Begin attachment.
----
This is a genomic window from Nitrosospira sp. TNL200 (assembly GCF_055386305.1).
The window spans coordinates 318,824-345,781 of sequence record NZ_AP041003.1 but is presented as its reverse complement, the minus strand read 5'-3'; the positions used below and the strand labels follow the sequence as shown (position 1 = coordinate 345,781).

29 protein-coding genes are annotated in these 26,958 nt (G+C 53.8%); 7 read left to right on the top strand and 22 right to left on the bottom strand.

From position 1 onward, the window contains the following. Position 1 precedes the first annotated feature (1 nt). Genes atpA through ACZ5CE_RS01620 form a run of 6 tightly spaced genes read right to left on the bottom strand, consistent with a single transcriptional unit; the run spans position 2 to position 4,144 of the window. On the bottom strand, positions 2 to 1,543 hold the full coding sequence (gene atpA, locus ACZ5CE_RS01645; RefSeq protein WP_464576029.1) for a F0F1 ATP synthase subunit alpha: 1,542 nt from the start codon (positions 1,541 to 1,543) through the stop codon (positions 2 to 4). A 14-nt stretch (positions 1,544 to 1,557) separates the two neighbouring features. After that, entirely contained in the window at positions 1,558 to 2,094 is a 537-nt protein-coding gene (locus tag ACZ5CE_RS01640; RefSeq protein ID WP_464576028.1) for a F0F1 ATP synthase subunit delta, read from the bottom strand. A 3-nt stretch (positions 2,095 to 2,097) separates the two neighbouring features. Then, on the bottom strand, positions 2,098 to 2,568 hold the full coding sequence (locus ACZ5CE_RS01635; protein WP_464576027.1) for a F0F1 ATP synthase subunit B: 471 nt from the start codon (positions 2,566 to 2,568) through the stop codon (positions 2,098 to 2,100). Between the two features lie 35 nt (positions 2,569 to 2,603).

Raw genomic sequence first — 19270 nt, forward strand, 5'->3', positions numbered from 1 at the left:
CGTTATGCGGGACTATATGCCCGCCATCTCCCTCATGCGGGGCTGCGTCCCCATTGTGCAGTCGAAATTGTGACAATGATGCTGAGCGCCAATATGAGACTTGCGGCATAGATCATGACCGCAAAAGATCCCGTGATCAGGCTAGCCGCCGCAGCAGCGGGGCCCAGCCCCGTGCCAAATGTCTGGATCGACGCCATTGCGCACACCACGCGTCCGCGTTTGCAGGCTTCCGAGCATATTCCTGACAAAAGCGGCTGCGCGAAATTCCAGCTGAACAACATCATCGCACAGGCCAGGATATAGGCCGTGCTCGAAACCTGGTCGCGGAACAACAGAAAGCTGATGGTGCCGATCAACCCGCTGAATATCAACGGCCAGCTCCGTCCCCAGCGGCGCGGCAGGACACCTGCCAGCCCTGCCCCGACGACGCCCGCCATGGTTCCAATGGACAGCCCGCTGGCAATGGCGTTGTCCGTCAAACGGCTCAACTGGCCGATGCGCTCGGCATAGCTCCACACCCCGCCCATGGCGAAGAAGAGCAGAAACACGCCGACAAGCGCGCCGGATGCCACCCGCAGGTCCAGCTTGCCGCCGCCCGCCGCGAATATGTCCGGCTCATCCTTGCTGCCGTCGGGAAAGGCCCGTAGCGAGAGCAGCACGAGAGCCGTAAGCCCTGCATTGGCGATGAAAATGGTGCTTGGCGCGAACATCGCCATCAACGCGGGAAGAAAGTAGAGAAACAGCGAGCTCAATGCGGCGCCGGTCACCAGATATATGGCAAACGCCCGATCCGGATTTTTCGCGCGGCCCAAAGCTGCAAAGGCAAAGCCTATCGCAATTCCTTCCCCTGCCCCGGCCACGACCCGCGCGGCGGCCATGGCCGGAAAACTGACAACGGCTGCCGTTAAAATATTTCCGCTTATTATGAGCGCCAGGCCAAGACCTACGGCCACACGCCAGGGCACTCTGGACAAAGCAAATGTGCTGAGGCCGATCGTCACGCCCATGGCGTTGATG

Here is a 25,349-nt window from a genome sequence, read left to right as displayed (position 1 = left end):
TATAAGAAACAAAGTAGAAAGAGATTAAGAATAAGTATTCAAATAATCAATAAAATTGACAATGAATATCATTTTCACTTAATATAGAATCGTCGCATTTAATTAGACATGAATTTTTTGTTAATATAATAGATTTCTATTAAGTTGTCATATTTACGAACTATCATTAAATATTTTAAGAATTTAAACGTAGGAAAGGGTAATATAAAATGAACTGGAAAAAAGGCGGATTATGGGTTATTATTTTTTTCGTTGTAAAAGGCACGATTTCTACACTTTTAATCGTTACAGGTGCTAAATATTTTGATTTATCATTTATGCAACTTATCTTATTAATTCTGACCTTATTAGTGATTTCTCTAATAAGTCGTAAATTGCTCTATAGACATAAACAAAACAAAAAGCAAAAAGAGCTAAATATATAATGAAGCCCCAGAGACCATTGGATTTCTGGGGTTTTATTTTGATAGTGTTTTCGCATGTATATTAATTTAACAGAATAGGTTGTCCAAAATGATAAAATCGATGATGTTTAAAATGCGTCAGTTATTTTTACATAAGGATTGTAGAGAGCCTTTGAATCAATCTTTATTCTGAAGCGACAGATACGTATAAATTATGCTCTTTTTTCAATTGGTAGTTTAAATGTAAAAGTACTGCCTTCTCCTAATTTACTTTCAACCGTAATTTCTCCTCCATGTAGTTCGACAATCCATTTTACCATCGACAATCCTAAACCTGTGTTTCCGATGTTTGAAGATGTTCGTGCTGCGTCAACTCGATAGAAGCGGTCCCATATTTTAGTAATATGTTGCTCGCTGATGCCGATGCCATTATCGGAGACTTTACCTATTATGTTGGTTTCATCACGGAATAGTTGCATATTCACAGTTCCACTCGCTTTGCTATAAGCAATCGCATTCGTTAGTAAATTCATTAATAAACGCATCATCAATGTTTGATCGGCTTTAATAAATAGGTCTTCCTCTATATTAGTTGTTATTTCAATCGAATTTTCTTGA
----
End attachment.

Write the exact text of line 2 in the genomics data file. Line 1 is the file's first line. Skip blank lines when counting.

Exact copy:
The window spans coordinates 318,824-345,781 of sequence record NZ_AP041003.1 but is presented as its reverse complement, the minus strand read 5'-3'; the positions used below and the strand labels follow the sequence as shown (position 1 = coordinate 345,781).